My means of accomplishing the foregoing objects may be more fully comprehended by having reference to the accompanying drawing, which is hereunto annexed and is a part of this specification in which:

Fig. 1 is a side elevation of my improved construction, a portion of the nozzle being shown in section so as to illustrate the manner in which the air is caused to circulate in a spiral, and the means for winding it into a vortex beyond the end of the nozzle so as to hold the balloon in the desired position;

Fig. 2 is a front elevation;

Fig. 3 is a cross section taken on the line 33 in Fig. l; and

Fig. 4 is an enlarged detailed end view of the disc.

As shown in the drawing, an electric motor I is suitably connected to a standard blower fan 2, the discharge 3 of which carries the air through a pipe 4 which is suitably connected to a cylindrical sleeve 5. A tube 6 which simulates the tube used to convey the fuel is mounted in an axial center of the sleeve 5. On this tube is mounted a disc 1 which is provided with peripheral orifices B the walls of which are inclined so as to cause the air to assume a gyrating movement inside of the cylindrical sleeve 5 after it passes the disc 1, its travel being indicated by directional arrows.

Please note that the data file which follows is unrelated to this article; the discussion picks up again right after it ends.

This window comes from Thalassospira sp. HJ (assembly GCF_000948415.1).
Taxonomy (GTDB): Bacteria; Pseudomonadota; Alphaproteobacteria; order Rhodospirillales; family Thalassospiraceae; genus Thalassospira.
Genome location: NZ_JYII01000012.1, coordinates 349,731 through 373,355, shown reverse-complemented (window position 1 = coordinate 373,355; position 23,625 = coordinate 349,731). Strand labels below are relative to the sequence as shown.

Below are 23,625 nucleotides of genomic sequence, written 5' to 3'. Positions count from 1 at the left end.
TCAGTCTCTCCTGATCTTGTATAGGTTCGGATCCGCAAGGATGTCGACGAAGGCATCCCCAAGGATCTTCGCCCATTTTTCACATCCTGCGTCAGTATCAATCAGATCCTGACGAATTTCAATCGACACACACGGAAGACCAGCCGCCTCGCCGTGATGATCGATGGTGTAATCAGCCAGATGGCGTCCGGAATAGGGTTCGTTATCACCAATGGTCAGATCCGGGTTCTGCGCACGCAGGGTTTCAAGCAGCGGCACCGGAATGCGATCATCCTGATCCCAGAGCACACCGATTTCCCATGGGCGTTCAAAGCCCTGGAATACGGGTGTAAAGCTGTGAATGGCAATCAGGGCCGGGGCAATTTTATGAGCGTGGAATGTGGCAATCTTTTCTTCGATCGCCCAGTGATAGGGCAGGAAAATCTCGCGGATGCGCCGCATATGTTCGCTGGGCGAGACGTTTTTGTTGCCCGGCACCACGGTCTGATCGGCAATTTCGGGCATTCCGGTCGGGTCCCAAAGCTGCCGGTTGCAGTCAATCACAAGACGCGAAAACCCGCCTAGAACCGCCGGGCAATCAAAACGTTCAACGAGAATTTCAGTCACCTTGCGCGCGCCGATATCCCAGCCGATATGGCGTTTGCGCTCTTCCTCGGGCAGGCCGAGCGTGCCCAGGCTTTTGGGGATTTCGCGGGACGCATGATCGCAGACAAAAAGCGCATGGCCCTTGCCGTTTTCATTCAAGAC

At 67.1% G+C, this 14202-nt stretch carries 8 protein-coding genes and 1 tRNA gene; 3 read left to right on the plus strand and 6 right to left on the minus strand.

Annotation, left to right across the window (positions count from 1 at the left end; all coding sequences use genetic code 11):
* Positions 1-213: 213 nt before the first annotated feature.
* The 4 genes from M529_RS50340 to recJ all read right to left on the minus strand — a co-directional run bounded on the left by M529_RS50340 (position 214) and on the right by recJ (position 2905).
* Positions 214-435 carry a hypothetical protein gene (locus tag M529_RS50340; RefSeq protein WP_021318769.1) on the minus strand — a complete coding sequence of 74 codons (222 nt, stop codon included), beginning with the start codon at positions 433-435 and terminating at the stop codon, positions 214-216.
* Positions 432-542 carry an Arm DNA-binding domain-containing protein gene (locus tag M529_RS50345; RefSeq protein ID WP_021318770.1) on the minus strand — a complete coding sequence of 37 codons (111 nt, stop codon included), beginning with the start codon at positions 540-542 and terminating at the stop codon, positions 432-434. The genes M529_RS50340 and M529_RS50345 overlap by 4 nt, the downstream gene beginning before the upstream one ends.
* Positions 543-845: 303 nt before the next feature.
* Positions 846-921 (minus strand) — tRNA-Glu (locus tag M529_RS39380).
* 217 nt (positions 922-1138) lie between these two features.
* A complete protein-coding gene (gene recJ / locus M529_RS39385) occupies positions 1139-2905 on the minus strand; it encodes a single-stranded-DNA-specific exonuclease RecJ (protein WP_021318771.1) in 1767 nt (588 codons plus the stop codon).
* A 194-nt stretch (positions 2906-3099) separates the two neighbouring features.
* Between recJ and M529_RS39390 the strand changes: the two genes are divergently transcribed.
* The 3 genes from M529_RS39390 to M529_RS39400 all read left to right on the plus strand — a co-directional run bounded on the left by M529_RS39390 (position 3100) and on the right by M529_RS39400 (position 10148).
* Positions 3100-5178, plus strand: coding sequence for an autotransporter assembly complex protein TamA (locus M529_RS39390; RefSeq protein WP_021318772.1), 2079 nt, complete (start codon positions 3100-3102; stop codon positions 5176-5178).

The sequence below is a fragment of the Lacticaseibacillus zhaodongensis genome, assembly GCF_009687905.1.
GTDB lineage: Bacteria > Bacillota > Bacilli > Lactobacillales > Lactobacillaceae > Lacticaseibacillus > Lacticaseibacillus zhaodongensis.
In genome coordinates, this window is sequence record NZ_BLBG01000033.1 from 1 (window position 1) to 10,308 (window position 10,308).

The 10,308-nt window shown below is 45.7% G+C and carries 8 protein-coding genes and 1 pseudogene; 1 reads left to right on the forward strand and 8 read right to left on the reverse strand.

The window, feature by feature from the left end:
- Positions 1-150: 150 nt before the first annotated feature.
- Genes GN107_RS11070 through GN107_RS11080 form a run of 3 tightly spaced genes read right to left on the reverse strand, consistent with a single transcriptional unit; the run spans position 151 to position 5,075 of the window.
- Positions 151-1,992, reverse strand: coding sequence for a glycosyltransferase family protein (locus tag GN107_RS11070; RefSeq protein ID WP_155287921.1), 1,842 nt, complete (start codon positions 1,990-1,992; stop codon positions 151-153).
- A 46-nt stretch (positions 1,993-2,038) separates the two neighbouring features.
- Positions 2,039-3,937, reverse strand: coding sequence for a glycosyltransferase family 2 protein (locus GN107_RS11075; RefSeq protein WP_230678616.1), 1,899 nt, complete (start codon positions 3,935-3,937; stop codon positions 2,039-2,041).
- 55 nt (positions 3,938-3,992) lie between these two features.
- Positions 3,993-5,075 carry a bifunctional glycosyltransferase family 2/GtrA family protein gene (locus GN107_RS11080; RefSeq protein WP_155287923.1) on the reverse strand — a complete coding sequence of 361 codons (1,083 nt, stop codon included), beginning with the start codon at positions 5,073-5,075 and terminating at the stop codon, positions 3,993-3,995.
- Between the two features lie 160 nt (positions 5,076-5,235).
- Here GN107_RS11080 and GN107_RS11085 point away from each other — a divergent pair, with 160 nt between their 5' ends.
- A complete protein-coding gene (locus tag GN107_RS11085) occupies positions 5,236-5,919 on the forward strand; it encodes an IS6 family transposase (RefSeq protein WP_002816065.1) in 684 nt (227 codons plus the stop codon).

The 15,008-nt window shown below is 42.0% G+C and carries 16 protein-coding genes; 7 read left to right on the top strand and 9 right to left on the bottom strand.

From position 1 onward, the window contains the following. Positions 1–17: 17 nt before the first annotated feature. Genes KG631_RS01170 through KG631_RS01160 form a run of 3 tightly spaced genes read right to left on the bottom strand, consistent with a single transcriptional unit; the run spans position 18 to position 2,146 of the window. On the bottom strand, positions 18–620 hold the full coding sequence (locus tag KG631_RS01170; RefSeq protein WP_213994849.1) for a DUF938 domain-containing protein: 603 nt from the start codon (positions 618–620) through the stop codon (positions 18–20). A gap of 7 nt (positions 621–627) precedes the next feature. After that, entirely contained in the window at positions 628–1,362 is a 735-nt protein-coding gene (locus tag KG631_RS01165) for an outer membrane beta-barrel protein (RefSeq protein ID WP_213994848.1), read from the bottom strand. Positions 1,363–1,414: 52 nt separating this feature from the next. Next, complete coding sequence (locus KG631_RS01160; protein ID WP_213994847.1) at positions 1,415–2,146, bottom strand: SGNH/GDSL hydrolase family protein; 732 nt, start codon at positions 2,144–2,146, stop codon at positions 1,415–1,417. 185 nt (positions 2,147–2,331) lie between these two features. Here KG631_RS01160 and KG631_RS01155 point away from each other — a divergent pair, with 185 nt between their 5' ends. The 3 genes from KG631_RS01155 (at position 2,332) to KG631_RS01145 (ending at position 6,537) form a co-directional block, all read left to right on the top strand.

The end 9 of the cylindrical sleeve 5 is formed by an inwardly extending truncated conoidal portion, a smaller truncated conoidal portion In is mounted inside of the truncated conoidal portion 9, the outer walls of which are spaced therefrom so as to provide an annular conoidal space for the travel of the air.